Two Christian-themed, family-friendly, fact-based inspirational sports movies debut on home video this week — one Catholic in milieu, one evangelical.
The Catholic-themed one is The Perfect Game, based on the 1957 triumph of a ragtag team of kids from Monterrey, Mexico, who won the Little League World Series in the championship’s only perfect game. While it’s not a great film, the screenplay is as pious as any Golden Age production (“Movie Mom” Nell Minow calls it “The Good News Bears”), with lots of talk about God, faith and miracles.
As an avuncular priest who blesses the boys before each game, Cheech Marin is more comfortable delivering lines like “If God didn’t want us to play games, he wouldn’t have made them so fun” than repeating mea culpa at an unconvincing Mass. Sincere and uplifting.
The evangelical-themed film is Soul Surfer, based on the memoir of pro surfer Bethany Hamilton, whose devout faith helped her bounce back after losing an arm in a shark attack. Raised in the Hawaiian surf, attending church on the beach, Bethany (AnnaSophia Robb) is resilient and sunny, but struggles with her loss. (How could this be God’s will for her life?) Dennis Quaid and Helen Hunt bring warmth to Bethany’s surfer parents.
Surfing sequences are gorgeous and exciting, but one of the best moments is a wordless scene in which Bethany reaches out to someone who has lost more than she has. Soul Surfer is a wholesome, good-looking movie about wholesome, good-looking people — but at that moment it’s also about a larger world overshadowing Bethany’s loss.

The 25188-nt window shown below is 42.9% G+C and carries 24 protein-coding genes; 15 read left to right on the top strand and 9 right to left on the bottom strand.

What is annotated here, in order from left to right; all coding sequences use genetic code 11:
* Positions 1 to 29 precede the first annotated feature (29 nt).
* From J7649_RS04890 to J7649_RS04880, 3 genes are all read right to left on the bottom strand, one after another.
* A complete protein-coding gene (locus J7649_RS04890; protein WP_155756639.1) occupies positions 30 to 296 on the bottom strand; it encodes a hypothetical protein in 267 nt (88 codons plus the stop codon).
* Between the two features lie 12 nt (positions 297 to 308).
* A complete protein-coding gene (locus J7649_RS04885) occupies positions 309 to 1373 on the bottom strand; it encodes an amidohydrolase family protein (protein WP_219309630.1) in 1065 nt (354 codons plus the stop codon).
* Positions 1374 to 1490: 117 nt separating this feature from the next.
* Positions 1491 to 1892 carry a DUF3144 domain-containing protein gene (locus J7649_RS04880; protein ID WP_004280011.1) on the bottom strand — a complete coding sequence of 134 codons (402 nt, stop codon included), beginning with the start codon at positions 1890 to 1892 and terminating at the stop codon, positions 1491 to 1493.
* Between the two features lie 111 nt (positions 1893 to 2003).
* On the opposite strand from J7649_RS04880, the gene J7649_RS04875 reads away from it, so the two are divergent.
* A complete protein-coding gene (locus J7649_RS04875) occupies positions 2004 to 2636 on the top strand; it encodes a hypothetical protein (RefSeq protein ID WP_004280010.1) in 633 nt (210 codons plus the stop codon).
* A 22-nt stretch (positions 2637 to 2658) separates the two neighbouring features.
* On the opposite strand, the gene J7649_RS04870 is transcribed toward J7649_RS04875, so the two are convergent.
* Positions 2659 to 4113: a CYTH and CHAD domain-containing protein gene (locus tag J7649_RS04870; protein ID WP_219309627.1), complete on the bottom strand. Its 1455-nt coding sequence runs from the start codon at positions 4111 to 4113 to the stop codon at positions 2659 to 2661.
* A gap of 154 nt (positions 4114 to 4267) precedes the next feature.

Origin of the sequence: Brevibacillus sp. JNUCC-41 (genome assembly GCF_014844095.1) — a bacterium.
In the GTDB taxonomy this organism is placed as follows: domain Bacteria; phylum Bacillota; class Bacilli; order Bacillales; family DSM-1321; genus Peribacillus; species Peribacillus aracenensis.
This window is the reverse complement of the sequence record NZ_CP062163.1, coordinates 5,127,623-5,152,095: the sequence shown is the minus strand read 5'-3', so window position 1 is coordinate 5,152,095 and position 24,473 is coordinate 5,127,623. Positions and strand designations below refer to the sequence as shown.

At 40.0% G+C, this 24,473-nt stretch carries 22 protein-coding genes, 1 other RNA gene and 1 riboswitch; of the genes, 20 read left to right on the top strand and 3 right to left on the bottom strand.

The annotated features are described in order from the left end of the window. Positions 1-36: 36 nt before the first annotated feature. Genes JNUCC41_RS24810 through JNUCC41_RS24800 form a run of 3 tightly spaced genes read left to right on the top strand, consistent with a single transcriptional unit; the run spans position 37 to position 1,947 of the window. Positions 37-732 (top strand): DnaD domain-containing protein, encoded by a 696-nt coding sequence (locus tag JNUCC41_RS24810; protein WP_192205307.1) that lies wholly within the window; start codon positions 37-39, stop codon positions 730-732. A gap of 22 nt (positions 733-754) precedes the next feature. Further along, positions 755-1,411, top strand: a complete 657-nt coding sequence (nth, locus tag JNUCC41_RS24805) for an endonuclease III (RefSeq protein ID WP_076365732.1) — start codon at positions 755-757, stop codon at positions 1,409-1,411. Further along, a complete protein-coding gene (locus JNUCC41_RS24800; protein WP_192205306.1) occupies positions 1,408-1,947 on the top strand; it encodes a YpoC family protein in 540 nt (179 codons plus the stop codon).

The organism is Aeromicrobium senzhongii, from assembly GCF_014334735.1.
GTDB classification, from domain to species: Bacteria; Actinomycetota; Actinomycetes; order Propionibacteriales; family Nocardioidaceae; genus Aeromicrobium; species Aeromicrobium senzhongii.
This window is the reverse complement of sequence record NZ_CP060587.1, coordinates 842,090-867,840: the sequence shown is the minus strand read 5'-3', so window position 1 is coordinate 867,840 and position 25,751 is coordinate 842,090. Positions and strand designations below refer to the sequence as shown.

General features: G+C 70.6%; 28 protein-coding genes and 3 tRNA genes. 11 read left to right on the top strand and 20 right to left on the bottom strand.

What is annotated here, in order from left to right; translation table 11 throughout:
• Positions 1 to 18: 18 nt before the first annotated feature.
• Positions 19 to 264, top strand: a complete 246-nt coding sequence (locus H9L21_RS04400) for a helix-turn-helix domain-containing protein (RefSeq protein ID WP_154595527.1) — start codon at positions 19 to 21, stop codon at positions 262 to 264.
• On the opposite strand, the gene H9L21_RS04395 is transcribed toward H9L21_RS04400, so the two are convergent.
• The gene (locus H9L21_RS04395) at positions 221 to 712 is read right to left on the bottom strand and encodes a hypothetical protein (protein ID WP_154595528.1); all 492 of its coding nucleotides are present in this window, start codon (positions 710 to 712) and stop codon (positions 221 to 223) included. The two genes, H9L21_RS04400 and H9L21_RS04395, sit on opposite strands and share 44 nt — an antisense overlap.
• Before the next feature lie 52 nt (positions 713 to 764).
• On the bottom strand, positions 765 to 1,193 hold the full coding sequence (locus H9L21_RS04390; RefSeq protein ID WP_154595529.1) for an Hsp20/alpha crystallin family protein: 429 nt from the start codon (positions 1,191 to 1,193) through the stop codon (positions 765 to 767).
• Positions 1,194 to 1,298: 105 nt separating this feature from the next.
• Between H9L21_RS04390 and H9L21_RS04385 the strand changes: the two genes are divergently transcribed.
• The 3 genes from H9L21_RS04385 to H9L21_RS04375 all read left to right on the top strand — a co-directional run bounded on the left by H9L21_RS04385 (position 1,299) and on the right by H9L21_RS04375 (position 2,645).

More wordless Aardman animation! First is the latest Shaun the Sheep: Animal Antics, with seven eight-minute episodes highlighted by a fox in sheep’s clothing who tries to nab Timmy in one episode and makes off with the rooster in another. In classic Aardman fashion, episodes start with a simple idea — the Farmer hurting his back trying out his old golf clubs and Shaun trying his hoof at the sport — and noodle it in delightfully nonsensical directions. Good fun for all.
For the Noggin demographic, there’s Timmy Time: Picture Day, the second collection of the Shaun the Sheep spin-off. Five 10-minute episodes feature little Timmy at preschool with other young animals (a duckling, a piglet, a kitten) in stories even simpler and gentler than Shaun’s — Timmy getting dirty on picture day or obsessing over the color blue or playing the drum — with Timmy sometimes (but not always) learning lessons about sharing, taking turns and so forth. Gently charming.
CONTENT ADVISORY: Soul Surfer: A fleeting, understated shark attack; a brief shot of Bethany’s arm stump with stitches; a few words like “gosh” and “darn.” The Perfect Game: Some excessive drinking. Shaun the Sheep: Slapstick and mild rude humor. Timmy Time: Nothing objectionable. All fine family viewing (Soul Surfer: older kids and up).